Tubenoses are true wanderers. They roam around the oceans, make long foraging trips and often have long migrations that bring them in different parts of the oceans at different times of the year. This means that it’s always nice to spent time on the bridge looking for tubenoses, as you will never know what will show up.
One of the birds that we only see in a small part of the ocean that we visit, is the Atlantic Petrel. This species breeds on Gough Island (which we visit during the Atlantic Odyssey) and it’s range is usually just north of the line between the Falkland Islands and South Georgia. This means that during our time at sea between those two islands, we sometimes see this petrel. It’s a fairly brown petrel with a dark face and a white belly and is roughly the same size as a Great Shearwater.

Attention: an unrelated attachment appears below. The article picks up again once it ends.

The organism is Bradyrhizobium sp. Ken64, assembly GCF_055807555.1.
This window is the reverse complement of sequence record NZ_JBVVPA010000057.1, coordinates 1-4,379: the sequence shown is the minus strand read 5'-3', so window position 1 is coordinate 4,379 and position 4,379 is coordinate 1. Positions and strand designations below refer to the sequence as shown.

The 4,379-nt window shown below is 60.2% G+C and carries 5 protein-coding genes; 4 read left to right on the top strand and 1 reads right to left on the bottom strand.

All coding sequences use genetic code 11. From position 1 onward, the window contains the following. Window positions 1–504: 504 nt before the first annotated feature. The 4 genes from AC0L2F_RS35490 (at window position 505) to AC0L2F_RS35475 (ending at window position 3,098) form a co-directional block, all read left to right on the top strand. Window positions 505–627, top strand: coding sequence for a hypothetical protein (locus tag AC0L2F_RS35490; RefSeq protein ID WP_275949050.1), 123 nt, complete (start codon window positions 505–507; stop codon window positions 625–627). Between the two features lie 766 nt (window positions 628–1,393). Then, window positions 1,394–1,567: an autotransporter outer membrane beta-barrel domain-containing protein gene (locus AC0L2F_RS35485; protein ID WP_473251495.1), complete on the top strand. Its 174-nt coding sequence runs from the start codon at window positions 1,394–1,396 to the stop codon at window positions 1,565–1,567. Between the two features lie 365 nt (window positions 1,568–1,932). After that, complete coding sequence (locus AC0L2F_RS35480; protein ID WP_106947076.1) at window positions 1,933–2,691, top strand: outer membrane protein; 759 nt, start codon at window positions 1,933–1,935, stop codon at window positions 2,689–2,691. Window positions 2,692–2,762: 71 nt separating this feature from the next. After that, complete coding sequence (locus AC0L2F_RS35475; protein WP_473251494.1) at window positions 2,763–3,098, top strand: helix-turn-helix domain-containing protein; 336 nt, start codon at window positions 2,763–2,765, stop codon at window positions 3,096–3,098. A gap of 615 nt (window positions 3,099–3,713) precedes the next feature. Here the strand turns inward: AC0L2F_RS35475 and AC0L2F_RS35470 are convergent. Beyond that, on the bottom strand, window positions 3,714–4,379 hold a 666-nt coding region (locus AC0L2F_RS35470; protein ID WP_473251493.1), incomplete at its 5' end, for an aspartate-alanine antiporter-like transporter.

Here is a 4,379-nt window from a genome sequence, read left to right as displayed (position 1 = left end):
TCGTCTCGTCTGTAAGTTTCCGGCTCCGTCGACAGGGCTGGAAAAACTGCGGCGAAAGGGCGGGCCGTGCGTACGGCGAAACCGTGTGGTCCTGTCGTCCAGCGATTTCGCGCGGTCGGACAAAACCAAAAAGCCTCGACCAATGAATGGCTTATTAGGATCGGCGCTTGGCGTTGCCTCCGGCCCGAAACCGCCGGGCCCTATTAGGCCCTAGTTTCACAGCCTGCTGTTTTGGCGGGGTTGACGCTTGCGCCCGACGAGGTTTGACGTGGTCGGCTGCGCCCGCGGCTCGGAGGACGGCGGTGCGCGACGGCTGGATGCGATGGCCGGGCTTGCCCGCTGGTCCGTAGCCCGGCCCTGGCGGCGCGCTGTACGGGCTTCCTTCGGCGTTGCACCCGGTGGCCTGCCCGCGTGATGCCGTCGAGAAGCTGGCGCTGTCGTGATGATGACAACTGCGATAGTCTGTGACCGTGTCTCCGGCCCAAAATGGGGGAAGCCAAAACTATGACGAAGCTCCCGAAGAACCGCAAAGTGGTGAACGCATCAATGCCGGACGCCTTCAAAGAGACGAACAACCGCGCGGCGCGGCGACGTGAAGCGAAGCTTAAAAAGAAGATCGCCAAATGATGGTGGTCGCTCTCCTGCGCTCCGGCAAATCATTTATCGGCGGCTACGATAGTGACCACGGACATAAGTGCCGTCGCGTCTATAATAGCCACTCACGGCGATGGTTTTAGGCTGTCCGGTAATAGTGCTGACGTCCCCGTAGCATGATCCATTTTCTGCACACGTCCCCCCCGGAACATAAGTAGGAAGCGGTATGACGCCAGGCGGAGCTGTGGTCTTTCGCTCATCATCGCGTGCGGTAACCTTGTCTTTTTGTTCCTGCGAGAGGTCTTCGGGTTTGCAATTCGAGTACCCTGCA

The Soft-plumaged Petrel is another of those petrels. In the beginning of the season, I’ve hardly seen any birds of this species, where at the end of the season, in March, it is fairly common. The nearest breeding grounds are on Tristan da Cunha and Gough, with more breeding islands in the Indian Ocean. There are two colour morphs, a light and a dark one. In the Atlantic Ocean, the dark morph is rare and all birds I’ve seen were of the pale morph.